Bald Eagle

Haliaeetus leucocephalus

Image by U.S. Fish and WIldlife Service on Flickr, public domain

Physical: Bald eagles are one of the largest birds of prey in North America, at 28-38 inches (71-96 cm) long with an 80.3 (204 cm) long wingspan. Adults can be readily identified by their bright white head and tail, which contrasts with the dark brown coloration of the rest of their feathers. This species also has a distinct yellow coloration on its beak and feet.

Habitat: Bald eagles typically inhabit woodlands near open bodies of water, such as rivers or lakes. Trees provide opportunities for both nesting and perching and being near water allows them to have easy access to prey. In winter, they can also be found in more open habitats near water.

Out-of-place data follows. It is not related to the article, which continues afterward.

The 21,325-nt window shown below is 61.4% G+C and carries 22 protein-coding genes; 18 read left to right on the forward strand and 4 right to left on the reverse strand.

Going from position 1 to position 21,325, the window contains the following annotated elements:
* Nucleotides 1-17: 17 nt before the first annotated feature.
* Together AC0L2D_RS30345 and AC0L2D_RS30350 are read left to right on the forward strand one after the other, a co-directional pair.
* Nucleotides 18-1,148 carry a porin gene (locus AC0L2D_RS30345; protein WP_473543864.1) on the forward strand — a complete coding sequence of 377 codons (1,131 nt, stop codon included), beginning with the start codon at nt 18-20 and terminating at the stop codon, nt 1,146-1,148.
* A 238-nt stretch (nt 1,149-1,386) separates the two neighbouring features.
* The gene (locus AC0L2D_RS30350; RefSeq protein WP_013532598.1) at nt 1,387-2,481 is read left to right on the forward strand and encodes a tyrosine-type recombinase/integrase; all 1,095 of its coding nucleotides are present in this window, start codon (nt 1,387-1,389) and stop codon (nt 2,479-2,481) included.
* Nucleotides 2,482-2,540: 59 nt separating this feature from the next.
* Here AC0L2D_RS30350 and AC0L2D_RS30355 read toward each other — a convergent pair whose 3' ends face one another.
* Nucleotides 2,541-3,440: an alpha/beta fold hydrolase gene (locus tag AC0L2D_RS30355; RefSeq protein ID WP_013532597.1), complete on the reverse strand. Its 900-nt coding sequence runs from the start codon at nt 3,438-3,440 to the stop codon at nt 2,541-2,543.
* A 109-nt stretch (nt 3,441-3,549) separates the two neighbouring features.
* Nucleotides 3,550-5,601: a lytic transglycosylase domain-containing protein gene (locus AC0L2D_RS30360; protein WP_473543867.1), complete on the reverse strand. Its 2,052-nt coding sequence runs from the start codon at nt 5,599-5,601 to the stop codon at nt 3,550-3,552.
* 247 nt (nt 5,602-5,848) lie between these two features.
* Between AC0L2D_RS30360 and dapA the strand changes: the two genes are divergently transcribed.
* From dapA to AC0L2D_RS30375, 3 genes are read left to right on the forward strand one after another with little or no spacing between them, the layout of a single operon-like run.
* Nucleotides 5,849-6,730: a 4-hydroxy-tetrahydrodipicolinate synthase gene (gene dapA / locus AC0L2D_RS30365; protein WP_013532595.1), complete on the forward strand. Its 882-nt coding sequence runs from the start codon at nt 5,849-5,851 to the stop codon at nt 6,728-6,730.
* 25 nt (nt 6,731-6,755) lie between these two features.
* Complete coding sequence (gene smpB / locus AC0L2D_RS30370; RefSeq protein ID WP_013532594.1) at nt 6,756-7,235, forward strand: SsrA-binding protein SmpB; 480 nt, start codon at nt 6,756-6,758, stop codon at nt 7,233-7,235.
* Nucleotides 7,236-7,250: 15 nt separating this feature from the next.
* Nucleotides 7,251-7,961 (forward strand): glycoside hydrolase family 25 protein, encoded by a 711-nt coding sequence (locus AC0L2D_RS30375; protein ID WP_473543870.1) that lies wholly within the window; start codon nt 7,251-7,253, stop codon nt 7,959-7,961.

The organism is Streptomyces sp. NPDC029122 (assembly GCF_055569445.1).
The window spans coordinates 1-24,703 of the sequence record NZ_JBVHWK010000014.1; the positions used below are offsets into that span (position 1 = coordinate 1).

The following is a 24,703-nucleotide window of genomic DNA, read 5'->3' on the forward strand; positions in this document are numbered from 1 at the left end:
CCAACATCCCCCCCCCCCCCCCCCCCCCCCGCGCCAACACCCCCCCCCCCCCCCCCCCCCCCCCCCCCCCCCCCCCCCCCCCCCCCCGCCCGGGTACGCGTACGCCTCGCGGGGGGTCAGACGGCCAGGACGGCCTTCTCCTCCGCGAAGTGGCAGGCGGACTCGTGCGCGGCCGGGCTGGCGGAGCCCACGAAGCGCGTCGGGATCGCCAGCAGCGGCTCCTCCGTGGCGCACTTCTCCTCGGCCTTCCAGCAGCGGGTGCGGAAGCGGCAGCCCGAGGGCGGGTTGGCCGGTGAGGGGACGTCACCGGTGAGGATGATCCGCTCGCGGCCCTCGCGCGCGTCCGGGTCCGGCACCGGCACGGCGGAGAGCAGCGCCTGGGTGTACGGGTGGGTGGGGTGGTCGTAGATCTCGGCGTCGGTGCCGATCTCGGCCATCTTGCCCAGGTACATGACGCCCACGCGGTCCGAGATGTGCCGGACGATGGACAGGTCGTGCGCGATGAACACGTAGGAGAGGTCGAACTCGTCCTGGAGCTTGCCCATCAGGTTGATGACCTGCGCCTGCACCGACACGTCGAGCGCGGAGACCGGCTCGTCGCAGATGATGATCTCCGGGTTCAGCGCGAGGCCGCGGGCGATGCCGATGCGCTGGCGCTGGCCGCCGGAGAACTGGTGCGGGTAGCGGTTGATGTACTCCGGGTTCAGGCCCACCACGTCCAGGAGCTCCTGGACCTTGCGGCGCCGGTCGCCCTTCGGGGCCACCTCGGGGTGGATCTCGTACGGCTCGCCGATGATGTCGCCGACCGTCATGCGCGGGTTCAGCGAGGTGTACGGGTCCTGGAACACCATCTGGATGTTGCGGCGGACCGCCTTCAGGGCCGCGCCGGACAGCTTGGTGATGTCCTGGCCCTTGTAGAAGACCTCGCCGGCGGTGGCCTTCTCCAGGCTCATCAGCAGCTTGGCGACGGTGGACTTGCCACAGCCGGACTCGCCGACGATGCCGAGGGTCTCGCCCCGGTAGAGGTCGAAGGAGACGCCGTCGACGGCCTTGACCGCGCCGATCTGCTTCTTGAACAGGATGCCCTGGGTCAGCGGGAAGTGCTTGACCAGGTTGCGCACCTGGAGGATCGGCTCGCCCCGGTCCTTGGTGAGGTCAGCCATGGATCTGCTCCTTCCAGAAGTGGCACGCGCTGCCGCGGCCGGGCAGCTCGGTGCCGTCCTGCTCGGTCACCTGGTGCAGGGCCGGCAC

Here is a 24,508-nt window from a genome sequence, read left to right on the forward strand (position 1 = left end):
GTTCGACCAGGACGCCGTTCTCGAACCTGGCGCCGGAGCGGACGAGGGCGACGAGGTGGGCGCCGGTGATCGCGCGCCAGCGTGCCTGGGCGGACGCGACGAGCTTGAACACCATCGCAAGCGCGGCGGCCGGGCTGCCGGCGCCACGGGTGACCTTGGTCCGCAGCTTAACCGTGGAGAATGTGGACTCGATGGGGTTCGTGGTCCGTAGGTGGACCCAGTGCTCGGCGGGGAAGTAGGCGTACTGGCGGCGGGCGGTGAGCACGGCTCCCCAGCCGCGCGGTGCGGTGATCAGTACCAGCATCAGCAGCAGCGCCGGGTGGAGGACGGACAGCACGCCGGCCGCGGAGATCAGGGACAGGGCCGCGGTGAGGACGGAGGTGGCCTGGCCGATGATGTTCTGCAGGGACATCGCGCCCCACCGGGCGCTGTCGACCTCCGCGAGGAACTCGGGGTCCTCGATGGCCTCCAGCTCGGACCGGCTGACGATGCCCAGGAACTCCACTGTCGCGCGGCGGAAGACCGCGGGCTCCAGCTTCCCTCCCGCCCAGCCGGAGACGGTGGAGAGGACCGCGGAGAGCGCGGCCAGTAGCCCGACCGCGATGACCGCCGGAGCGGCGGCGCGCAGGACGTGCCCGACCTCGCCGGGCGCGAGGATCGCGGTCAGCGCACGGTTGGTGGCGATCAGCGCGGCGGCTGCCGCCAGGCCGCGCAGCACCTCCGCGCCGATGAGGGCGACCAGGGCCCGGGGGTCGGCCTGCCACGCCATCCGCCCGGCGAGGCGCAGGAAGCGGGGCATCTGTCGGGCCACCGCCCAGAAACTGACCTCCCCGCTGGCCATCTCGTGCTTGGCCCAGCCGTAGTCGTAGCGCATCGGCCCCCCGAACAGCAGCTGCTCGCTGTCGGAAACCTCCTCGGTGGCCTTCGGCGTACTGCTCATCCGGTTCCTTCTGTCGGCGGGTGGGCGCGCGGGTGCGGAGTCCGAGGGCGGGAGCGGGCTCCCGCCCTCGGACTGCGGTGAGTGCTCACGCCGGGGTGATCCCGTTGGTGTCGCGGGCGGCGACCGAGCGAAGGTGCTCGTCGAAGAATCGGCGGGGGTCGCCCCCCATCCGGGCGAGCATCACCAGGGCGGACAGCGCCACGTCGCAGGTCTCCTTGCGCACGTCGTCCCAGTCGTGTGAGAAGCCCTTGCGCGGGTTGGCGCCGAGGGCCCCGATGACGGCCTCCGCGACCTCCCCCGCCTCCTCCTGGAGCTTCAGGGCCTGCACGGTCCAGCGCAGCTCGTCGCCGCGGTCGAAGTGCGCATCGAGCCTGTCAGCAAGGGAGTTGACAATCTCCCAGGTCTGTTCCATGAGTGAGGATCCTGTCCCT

Feeding: Being nearby water allows for bald eagles to often feed on fish, which are the dominant prey type of this raptor’s diet. Bald eagles are also known to feed on other prey, including reptiles, amphibians, birds, small mammals, and birds. They will both hunt and scavenge depending on food availability.

Breeding: Bald eagles have a very unique courtship method, in which the pair flies to a high elevation and locks their feet together, after which they begin to rapidly fall until releasing each other just before impact to fly apart. Nesting typically takes place in trees, where they construct extremely large nests. These nests can be up to 6 feet in diameter and 4 feet tall and will contain a clutch of 1-3 eggs. The site is often reused multiple times and added to when needed.

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